Getting it right
After the Kosovo peace settlement
June 13 1999
The Prime Ministers still should step down
The reasons to ask our Prime Ministers to step down remain, even though,
thanks to the involvement of the UN and Russia, we now have a peace process.
1. The air campaign was unwarranted
The air campaign was a violation of the UN Charter and apparently
also of the Helsinki accords.
Curiously, the UN Security Council resolution on the Kosovo peace contains
a phrase that might be read as legalising the campaign after the fact.
That phrase was obviously negotiated into the settlement by the very PM's
that should resign. The powerful again rewrite history.
It would be best that the PM's resign, and that we analyse the situation
without their bias. And pass a resolution that condemns NATO. Our judges
should investigate whether our PM's have been war criminals themselves
What is at stake is the future: How credible are our laws and promises,
if they can be broken so easily ?
2. The air campaign was not a success
The PM's try to make us believe that the air campaign was a success.
"They made Milosevic sign while he refused to do so at Rambouillet". However:
When NATO claims victory, they again spin the truth and hold us for fools.
Rambouillet already was a fraud, so the point escapes me.
The new peace settlement differs from the Rambouillet proposal in key points:
(a) The troops are under UN auspices instead of NATO. (b) There is no violation
of Yugoslav souvereignty and territorial integrity.
A comparable deal could have been achieved with more imagination and
with less costs.
The air campaign was horribly costly - with the dead and wounded, a million
refugees, the billions of dollars of damage, the increased tensions between
the superpowers, and the more difficult peace process now.
Note, by the way, that the air campaign was neither successful from a military
angle. NATO leaders were on the verge of embarking on ground forces. It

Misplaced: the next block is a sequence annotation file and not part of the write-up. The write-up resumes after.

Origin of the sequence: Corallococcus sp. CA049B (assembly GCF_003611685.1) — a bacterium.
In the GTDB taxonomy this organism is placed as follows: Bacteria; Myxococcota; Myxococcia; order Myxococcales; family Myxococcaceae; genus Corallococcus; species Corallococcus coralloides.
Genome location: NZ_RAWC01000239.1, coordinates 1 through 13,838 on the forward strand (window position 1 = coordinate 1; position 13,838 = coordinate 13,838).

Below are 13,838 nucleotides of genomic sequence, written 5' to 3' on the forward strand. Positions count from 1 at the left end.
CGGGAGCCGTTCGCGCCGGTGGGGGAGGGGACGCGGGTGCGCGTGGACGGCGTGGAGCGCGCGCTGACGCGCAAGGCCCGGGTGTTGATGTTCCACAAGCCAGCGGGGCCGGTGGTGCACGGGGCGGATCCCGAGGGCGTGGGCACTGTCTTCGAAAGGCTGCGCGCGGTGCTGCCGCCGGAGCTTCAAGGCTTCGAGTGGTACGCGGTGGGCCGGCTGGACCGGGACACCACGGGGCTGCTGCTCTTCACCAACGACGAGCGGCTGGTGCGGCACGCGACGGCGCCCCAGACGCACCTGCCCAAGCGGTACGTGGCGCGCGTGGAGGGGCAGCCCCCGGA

seems that they accepted terms less than at those of Rambouillet only because
they could avoid such unpopular measures. While they should have opted
for ground forces from the beginning if there really had been a just cause.
Making real peace
The world should rethink its policies of making and keeping peace.
Wars and boycotts tend to affect the weak and innocent rather than the
powerful and responsible. Of course: If you want peace, prepare for war.
Of course: The war against Hitler Germany was a just war - even though
we all know about Keynes's "The economic consequences of the Peace" etcetera.
Precisely for those reasons we should be wiser now.
Another priority is to bolster the economy
of Russia and Eastern Europe.
Our PM's now say that Yugoslavia cannot get financial help unless Milosevic
is replaced. It would be better, on the contrary, to help develop Yugoslavia
anyhow. Remember that the bombing were unlegal to start with.
The emphasis in help should be on basic needs, information and education,
etcetera, and be mindful of the local power elite getting richer en more
The emphasis in the punishment for war crimes should be on those persons
who inflicted them, and not on the whole people.
Eventually Milosevic will be replaced anyhow, and convicted as a war criminal.
Why make things more complicated by demanding his replacement first ? Indeed,
our PM's seem to get the psychological upper hand by calling Milosevic
the bad guy, and draw attention away from their own errors. They treat
us as fools again.
Parliaments should fully investigate the affair
Admittedly, external observers have only limited information. Much
of the "information" also is biased and tainted by propaganda. In not too
long a time books and memoirs will be published that will help to better
understand the events. But a conscious effort of our governments and parliaments
will be needed to get the full story out.
Are parliaments willing to accept that the war was a disaster, not only
from a humanitarian point of view, but also from a political and diplomatic
point of view ? And are they willing to live up to the consequences ?
Existing records should be made available (and not destroyed).
Officials should be interviewed (and they should answer, since there is
no national security involved).
The computer should be used as a tool to verify statements and to check
on the logic.
Parliaments should investigate themselves and make funds available for